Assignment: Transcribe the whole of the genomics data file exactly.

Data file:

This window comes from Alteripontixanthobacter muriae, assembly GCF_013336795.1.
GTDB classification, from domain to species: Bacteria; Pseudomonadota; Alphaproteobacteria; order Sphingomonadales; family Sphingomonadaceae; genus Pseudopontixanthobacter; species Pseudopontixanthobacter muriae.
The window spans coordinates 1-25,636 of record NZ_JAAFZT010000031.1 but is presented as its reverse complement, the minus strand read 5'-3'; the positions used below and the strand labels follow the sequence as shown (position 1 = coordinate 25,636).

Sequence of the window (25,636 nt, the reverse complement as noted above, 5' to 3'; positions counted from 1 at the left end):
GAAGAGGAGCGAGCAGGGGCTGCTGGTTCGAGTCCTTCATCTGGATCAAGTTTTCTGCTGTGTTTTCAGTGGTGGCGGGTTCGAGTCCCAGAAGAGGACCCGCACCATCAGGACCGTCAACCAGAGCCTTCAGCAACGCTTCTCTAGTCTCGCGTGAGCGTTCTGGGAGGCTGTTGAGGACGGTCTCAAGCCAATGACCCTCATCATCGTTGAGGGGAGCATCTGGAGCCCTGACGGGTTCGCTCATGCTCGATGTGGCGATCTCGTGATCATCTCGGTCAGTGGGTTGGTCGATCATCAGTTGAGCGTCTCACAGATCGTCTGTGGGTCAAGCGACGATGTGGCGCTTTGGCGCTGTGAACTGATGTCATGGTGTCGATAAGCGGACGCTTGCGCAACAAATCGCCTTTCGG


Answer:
This window comes from Alteripontixanthobacter muriae, assembly GCF_013336795.1.
GTDB classification, from domain to species: Bacteria; Pseudomonadota; Alphaproteobacteria; order Sphingomonadales; family Sphingomonadaceae; genus Pseudopontixanthobacter; species Pseudopontixanthobacter muriae.
The window spans coordinates 1-25,636 of record NZ_JAAFZT010000031.1 but is presented as its reverse complement, the minus strand read 5'-3'; the positions used below and the strand labels follow the sequence as shown (position 1 = coordinate 25,636).

Sequence of the window (25,636 nt, the reverse complement as noted above, 5' to 3'; positions counted from 1 at the left end):
GAAGAGGAGCGAGCAGGGGCTGCTGGTTCGAGTCCTTCATCTGGATCAAGTTTTCTGCTGTGTTTTCAGTGGTGGCGGGTTCGAGTCCCAGAAGAGGACCCGCACCATCAGGACCGTCAACCAGAGCCTTCAGCAACGCTTCTCTAGTCTCGCGTGAGCGTTCTGGGAGGCTGTTGAGGACGGTCTCAAGCCAATGACCCTCATCATCGTTGAGGGGAGCATCTGGAGCCCTGACGGGTTCGCTCATGCTCGATGTGGCGATCTCGTGATCATCTCGGTCAGTGGGTTGGTCGATCATCAGTTGAGCGTCTCACAGATCGTCTGTGGGTCAAGCGACGATGTGGCGCTTTGGCGCTGTGAACTGATGTCATGGTGTCGATAAGCGGACGCTTGCGCAACAAATCGCCTTTCGG